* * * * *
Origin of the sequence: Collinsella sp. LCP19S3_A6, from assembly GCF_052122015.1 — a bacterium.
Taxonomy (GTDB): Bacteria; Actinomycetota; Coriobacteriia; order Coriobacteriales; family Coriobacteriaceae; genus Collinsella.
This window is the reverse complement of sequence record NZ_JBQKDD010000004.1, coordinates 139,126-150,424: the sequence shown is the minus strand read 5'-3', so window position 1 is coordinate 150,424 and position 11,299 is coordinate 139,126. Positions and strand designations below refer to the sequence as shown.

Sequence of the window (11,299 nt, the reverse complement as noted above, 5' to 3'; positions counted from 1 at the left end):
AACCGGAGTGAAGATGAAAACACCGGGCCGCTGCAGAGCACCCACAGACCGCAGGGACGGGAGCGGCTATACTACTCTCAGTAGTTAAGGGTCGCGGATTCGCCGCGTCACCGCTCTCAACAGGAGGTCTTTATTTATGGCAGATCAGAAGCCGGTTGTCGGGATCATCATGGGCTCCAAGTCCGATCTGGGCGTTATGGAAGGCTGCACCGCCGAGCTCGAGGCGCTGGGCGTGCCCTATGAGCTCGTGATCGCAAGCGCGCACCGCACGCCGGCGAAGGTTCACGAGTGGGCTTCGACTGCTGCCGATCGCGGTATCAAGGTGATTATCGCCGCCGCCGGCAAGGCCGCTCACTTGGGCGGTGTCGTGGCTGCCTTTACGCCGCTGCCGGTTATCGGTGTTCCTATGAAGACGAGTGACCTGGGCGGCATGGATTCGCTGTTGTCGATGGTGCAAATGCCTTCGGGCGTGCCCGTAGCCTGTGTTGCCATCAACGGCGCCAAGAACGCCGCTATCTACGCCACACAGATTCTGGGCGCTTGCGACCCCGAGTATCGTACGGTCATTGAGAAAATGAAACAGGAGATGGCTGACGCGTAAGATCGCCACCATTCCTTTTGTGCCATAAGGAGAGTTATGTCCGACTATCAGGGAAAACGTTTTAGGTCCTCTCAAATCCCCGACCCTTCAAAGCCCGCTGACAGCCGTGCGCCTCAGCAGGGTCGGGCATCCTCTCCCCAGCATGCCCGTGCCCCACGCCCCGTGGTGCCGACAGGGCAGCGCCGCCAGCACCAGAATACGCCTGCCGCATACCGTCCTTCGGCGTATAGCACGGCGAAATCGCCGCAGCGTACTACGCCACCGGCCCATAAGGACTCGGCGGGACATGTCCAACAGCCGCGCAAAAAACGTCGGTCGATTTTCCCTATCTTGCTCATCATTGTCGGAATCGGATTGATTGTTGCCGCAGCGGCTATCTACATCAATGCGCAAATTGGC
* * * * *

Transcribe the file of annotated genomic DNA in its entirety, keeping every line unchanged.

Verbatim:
Origin of the sequence: Collinsella sp. LCP19S3_A6, from assembly GCF_052122015.1 — a bacterium.
Taxonomy (GTDB): Bacteria; Actinomycetota; Coriobacteriia; order Coriobacteriales; family Coriobacteriaceae; genus Collinsella.
This window is the reverse complement of sequence record NZ_JBQKDD010000004.1, coordinates 139,126-150,424: the sequence shown is the minus strand read 5'-3', so window position 1 is coordinate 150,424 and position 11,299 is coordinate 139,126. Positions and strand designations below refer to the sequence as shown.

Sequence of the window (11,299 nt, the reverse complement as noted above, 5' to 3'; positions counted from 1 at the left end):
AACCGGAGTGAAGATGAAAACACCGGGCCGCTGCAGAGCACCCACAGACCGCAGGGACGGGAGCGGCTATACTACTCTCAGTAGTTAAGGGTCGCGGATTCGCCGCGTCACCGCTCTCAACAGGAGGTCTTTATTTATGGCAGATCAGAAGCCGGTTGTCGGGATCATCATGGGCTCCAAGTCCGATCTGGGCGTTATGGAAGGCTGCACCGCCGAGCTCGAGGCGCTGGGCGTGCCCTATGAGCTCGTGATCGCAAGCGCGCACCGCACGCCGGCGAAGGTTCACGAGTGGGCTTCGACTGCTGCCGATCGCGGTATCAAGGTGATTATCGCCGCCGCCGGCAAGGCCGCTCACTTGGGCGGTGTCGTGGCTGCCTTTACGCCGCTGCCGGTTATCGGTGTTCCTATGAAGACGAGTGACCTGGGCGGCATGGATTCGCTGTTGTCGATGGTGCAAATGCCTTCGGGCGTGCCCGTAGCCTGTGTTGCCATCAACGGCGCCAAGAACGCCGCTATCTACGCCACACAGATTCTGGGCGCTTGCGACCCCGAGTATCGTACGGTCATTGAGAAAATGAAACAGGAGATGGCTGACGCGTAAGATCGCCACCATTCCTTTTGTGCCATAAGGAGAGTTATGTCCGACTATCAGGGAAAACGTTTTAGGTCCTCTCAAATCCCCGACCCTTCAAAGCCCGCTGACAGCCGTGCGCCTCAGCAGGGTCGGGCATCCTCTCCCCAGCATGCCCGTGCCCCACGCCCCGTGGTGCCGACAGGGCAGCGCCGCCAGCACCAGAATACGCCTGCCGCATACCGTCCTTCGGCGTATAGCACGGCGAAATCGCCGCAGCGTACTACGCCACCGGCCCATAAGGACTCGGCGGGACATGTCCAACAGCCGCGCAAAAAACGTCGGTCGATTTTCCCTATCTTGCTCATCATTGTCGGAATCGGATTGATTGTTGCCGCAGCGGCTATCTACATCAATGCGCAAATTGGC